Having said all of the above the fact remains that democracy has come to stay. It is by far the better option of all the options of government that we have. It is not perfect and will have to be experimented with and changed until it becomes as close to perfect as anything that involves human choice can be. Democracy is not distinct from the idea of the ‘Nation State’ which itself needs to change as it is the cause of so much negativity all over the world. Democracy started with the Nation State and its citizens but must mature to become relevant to the idea of Global Citizen. Only then will we abolish boundaries and wars. Muslim countries are not unique and don’t stand apart from the rest of the world in this respect. We are all in the same boat. However Muslim states are behind by at least 200 years in terms of their evolution of government. We are still stuck with monarchies and dictatorships with dictators calling themselves ‘elected’ after orchestrating elections to their tune. The citizens of Muslim countries must reject all forms of totalitarian rule and use the power of the collective to take control of their countries and destinies. We saw the power of the people in the failed coup in Turkey where the people clearly demonstrated a very mature understanding of real democracy and their willingness to pay for it with their lives. The world in general and the Muslim world in particular owes a debt of gratitude to the people of Turkey for teaching us a lesson in taking charge of our lives and destiny. As I have said before, ‘We will not be asked, ‘What happened?’ We will be asked, ‘What did you do?’ The people of Turkey showed us how to answer that question.

Muslim countries need to prepare to become democratic. And that is NOT by running revolutions. For a revolution to succeed a huge amount of ground work needs to be done. Failure to do that will result in lives being lost in vain. We saw the most recent example of that in Egypt where in the so-called Arab Spring, Hosni Mubarak, one of the most oppressive of dictators was deposed, not by foreign aid but by the people of Egypt. However very soon it became clear that those who were successful in throwing him out, had no idea what to do with their new-found authority and freedom. So very quickly they lost both to another dictator, Sisi. Sadly, this is not the first time that this happened in the Muslim world. But we seem to be very slow learners. We are good at getting all charged up with emotion and fighting for a just cause. But we do almost nothing to set up systems and processes to fill the power vacuum that results from the removal of any system. Vacuums get filled, not necessarily with good things. As we have discovered repeatedly. Yet we don’t learn.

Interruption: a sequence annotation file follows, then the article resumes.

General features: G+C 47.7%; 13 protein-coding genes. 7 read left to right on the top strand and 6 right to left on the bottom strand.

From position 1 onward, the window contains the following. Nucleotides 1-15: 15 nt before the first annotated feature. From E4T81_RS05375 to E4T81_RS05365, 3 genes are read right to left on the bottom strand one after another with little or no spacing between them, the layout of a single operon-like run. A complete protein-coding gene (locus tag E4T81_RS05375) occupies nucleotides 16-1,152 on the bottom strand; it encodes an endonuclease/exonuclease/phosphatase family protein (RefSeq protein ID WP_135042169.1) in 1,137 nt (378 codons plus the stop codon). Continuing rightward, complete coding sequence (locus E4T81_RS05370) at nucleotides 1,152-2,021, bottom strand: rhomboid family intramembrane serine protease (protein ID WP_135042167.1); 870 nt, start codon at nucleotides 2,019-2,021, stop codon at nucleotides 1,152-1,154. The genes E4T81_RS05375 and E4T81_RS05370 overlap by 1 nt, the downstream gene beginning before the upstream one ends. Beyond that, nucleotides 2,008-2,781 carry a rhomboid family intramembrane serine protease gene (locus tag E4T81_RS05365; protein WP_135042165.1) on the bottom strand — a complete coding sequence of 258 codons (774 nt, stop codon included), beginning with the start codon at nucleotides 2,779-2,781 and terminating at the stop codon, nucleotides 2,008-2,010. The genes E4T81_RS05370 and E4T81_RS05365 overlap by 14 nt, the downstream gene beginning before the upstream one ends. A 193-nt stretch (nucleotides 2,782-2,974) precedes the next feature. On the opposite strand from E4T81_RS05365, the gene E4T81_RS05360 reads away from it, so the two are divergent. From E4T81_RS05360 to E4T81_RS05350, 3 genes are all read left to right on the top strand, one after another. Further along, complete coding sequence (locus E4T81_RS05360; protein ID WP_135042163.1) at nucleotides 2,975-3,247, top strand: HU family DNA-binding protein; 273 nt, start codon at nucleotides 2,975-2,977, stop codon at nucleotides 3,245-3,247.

So what must we do?

The best example of what we must do already exists before our eyes and has done for decades – the Shadow Cabinet in the British Parliament. The Shadow Cabinet is the Cabinet of the Opposition Party, which is not in power and exists on the principle of asking one powerful question; ‘If the ruling party falls out of power tomorrow, how will we run the government?’ This question is based on the assumption that a time will come when we, the Opposition Party, will have the reins of power in our hands. So we must prepare for that day. And they do. The Shadow Cabinet has all the same roles as the ruling party, dealing with Finance & Fiscal Policy, Foreign Policy, Defense, Commerce etc. who create policies to deal with these subjects based on the ideology of the Opposition Party. That way when power devolves to them, they are ready.

My question to those who talk about the need for democracy in Muslim countries is, ‘Where is your Shadow Cabinet?’

Please remember that though I gave the example of the British Parliament, for a Shadow Cabinet to exist it doesn’t need to be in Parliament. We can and should set up think tanks which can play this role and create policies in the light of Islam.

In order to succeed we need four other things:

  1. Scenario Planning & Critical Thinking
  • Conceptualize What-If scenarios and prepare multiple plans to deal with them.
  1. Healthy debate
  • Use debate as a tool to fine tune the scenarios by finding faults and correcting them
  1. Openness to learning and change
  • Open minds and egos that are not fragile. Focusing on solutions, not on one-upmanship. Willing to look at new ideas and approaches that may be very different from what we have become used to.
  1. Willingness to collaborate with diverse people
  • Willingness to work with people who are not like us, don’t think like us, don’t believe what we believe, but have the knowledge and skills that we need.

The West is brilliant at all of the above and so they are successful in evolving a form of government that guarantees them peaceful transitions of power. If we want our blood off our streets, we need to live and work together as human beings; appreciating knowledge, collaborating across psychological boundaries and seeing the good in each other. Democracy in Muslim countries is not easy but it wasn’t easy for others either. Democracy is possible if we are ready to do what it takes to make it happen.